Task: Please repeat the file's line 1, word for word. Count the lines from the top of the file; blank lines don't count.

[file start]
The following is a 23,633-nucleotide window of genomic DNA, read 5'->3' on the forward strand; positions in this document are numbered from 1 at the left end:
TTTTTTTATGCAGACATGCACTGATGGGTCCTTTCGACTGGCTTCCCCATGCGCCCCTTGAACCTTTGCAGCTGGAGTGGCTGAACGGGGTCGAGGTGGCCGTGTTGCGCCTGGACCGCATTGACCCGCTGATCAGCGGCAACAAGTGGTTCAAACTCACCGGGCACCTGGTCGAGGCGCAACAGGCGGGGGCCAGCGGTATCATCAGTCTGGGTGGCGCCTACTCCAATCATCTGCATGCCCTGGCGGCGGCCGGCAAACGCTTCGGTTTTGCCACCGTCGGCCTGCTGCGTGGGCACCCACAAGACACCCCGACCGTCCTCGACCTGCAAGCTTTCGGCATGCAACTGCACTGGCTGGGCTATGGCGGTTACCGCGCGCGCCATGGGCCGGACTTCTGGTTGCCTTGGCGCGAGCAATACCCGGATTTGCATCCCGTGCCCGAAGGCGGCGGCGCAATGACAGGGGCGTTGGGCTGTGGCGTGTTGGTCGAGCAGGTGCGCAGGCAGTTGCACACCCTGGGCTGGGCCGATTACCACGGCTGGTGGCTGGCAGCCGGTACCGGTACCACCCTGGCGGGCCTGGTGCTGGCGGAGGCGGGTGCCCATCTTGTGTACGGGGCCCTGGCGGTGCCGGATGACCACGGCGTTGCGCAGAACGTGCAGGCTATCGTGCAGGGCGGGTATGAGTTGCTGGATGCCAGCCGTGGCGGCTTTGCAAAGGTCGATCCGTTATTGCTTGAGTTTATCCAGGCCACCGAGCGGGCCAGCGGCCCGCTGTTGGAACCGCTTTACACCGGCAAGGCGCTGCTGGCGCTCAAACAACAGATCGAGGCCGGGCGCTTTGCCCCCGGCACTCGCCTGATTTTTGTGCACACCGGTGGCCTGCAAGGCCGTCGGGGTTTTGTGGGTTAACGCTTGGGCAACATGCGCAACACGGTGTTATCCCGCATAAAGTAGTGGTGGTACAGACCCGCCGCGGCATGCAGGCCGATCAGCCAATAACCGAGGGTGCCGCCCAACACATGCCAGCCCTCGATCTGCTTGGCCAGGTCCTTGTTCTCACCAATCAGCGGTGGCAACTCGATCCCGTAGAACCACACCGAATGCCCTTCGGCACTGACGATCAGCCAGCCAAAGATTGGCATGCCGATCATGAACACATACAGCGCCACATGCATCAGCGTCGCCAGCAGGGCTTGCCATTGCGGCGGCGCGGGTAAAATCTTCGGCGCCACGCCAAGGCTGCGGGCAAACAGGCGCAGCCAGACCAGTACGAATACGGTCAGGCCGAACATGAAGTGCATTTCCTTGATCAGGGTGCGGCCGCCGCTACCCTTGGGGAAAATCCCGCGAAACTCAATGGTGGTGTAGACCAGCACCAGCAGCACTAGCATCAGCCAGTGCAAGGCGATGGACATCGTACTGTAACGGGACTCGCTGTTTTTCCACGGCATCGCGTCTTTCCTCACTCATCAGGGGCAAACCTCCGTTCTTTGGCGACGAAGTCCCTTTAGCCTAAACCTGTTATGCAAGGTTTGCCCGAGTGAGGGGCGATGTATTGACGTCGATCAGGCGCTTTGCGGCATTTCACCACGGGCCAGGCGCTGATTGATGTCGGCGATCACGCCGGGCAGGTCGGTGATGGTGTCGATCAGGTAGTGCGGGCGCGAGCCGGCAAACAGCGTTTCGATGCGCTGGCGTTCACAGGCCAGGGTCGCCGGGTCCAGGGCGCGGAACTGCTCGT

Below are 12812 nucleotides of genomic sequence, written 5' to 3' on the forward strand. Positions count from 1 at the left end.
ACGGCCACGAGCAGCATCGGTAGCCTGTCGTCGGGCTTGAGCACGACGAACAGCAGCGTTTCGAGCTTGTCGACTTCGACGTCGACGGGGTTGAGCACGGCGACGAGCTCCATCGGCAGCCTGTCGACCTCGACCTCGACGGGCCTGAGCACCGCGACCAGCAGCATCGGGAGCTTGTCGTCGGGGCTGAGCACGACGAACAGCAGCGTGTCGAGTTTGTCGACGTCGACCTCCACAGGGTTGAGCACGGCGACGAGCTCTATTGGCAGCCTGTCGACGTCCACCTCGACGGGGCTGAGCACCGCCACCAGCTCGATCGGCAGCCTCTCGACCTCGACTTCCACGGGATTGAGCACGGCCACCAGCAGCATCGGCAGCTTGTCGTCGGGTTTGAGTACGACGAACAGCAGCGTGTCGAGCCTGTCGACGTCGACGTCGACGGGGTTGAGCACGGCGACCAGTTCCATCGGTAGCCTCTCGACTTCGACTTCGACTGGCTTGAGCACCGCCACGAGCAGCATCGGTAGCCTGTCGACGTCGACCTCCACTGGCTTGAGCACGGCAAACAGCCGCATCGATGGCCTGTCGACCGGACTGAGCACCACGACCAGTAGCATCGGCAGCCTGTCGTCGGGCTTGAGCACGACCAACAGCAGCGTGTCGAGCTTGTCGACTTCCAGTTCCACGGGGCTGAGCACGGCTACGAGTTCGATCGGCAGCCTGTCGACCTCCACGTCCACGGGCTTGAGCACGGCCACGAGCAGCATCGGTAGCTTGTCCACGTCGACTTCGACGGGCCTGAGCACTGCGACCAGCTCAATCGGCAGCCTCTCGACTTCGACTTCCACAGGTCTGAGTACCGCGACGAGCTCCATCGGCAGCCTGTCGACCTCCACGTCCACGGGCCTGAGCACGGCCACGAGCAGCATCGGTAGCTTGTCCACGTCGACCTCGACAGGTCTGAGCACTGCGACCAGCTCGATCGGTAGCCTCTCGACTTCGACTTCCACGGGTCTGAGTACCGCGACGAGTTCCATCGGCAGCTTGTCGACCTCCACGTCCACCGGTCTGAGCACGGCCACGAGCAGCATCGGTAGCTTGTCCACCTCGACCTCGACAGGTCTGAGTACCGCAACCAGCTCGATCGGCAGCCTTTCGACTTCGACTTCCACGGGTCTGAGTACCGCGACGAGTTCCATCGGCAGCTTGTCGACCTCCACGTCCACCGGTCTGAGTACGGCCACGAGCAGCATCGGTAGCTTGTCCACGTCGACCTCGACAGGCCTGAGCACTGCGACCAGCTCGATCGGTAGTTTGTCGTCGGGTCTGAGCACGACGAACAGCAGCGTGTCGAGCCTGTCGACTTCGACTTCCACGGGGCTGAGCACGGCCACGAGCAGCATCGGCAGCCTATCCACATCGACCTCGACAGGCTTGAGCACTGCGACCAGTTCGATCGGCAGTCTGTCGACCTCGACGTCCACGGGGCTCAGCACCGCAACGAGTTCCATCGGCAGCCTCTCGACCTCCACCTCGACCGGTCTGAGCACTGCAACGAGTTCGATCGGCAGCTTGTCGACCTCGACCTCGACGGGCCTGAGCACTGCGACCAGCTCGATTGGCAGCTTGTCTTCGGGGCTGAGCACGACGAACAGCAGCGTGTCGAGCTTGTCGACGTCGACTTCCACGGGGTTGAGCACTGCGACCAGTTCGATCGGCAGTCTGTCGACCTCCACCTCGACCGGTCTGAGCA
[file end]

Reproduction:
The following is a 23,633-nucleotide window of genomic DNA, read 5'->3' on the forward strand; positions in this document are numbered from 1 at the left end: